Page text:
Can you explain the difference between betterments and improvements vs additions and alterations?
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Asked October 14, 2013
Two terms that you may encounter in your home insurance policy are "betterments and improvements" and "additions or alterations." Even though the terms seem to describe the same thing, they are used for vastly separate purposes in insurance terminology. The phrases are more commonly used in commercial insurance, but they are used in condominium insurance as well.
Betterments and Improvements - This typically refers to upgrades to the property. This might include fixtures, equipment, appliances, or other changes which have been made to existing portions of the home. For example, putting in a new set of kitchen cabinets would be a betterment or improvement, but so would bathroom fixtures, light fixtures, or upgrading the HVAC unit. Remodeling a bedroom would be a "betterment", or improvement, adding a new one would not.
Additions and Alterations - This term is commonly used to refer to things which have been added to the home, altering it completely. A new deck is an addition or alteration, and so is adding on a new bedroom. Similarly, converting a den into a bedroom transform the space from one intended purpose to another, and is classified as an addition or alteration. The rule of thumb is that if it is new, or alters the existing use, it is an addition or alteration, but if it simply improves on what was already there, it is a betterment or improvement.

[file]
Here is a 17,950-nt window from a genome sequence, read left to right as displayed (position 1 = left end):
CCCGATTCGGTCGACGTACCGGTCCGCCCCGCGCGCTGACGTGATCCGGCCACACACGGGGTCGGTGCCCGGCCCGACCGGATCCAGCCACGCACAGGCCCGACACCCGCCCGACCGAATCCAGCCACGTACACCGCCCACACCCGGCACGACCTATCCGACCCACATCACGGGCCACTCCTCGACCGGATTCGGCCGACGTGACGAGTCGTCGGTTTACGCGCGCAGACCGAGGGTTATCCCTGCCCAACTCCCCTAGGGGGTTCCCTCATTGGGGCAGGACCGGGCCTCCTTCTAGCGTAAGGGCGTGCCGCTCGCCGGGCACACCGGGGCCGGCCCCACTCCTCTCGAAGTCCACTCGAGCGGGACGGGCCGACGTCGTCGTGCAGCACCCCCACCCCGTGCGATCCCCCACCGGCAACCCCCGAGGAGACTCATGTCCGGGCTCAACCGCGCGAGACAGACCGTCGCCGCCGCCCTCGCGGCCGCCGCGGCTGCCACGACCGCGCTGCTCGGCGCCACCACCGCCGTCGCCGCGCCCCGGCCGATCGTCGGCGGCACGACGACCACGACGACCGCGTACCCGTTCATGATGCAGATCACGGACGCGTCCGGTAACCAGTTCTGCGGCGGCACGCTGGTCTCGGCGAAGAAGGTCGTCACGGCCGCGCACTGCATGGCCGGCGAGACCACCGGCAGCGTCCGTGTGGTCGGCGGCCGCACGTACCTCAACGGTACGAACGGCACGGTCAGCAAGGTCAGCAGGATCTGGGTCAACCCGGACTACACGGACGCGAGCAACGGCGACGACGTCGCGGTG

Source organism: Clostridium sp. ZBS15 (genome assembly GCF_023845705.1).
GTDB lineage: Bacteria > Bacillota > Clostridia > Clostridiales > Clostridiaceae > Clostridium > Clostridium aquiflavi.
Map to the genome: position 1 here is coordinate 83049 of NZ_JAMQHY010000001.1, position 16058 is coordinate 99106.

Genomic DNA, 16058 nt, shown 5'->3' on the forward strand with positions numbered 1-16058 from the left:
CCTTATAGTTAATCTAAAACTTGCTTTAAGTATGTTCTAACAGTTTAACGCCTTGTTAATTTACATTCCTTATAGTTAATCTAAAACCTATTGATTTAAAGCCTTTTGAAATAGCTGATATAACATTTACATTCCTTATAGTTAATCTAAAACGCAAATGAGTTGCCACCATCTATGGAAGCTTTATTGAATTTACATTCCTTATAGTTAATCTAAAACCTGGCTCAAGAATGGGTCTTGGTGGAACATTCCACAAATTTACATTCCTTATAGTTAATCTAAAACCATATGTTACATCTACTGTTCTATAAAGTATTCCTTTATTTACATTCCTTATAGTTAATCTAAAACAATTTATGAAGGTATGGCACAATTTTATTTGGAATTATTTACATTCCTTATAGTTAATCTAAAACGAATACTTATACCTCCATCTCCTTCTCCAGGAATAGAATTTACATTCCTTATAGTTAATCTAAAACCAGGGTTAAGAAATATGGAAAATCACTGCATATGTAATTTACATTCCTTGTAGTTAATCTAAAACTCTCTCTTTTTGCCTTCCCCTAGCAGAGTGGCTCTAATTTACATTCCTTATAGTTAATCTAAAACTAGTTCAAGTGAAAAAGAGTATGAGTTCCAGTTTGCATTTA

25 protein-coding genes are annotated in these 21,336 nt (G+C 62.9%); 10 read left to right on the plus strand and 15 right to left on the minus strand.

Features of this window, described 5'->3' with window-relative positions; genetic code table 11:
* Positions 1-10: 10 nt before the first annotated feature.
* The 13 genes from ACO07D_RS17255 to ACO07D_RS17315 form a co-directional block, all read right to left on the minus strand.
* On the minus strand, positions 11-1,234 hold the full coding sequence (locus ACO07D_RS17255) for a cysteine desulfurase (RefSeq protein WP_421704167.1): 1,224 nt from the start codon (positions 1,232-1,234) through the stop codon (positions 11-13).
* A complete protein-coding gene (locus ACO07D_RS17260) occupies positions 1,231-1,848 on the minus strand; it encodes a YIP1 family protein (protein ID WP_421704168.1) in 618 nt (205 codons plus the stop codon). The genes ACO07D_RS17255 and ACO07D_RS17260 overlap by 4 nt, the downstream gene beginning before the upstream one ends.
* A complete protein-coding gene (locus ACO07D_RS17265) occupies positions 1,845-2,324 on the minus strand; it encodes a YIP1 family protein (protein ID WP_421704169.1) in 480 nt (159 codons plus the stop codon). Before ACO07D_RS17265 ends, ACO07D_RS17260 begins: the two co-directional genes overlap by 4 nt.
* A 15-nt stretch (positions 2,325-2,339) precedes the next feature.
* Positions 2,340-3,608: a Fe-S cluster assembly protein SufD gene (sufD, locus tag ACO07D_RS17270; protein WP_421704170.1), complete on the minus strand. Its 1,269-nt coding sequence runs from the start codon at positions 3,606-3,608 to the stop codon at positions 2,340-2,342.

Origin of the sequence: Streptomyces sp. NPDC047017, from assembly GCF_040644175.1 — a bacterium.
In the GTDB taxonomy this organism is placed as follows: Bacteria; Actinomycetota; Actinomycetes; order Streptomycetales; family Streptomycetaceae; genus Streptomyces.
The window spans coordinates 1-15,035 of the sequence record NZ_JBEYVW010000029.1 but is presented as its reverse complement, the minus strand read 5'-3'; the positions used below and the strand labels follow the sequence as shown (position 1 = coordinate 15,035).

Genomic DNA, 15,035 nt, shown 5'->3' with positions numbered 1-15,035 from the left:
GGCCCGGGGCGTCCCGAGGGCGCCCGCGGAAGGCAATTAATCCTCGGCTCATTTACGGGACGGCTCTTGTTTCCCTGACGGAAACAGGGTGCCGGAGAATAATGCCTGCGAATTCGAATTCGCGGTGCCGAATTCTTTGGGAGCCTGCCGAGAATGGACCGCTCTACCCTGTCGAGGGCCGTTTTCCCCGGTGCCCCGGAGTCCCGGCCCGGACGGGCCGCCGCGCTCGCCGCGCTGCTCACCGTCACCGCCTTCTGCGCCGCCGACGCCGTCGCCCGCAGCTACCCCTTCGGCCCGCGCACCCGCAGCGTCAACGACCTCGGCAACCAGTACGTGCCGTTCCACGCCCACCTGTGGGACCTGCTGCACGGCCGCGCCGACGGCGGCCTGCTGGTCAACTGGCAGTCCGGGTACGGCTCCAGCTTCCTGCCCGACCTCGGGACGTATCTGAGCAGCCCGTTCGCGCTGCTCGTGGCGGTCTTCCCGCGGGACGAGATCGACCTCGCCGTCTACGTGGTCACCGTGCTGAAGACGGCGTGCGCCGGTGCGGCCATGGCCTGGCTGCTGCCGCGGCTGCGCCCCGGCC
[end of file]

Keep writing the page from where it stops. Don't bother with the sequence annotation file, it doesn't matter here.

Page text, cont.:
Both terms can have an impact on your insurance premiums. Since you are increasing the home value, your rates are subject to increase for most purposes, but if you add a home security system during the process, you can offset the increase with a discount for making the home more secure. Look for other home insurance discounts, including a multiple policy discount that can further offset the cost of condo insurance.
Answered October 14, 2013 by Anonymous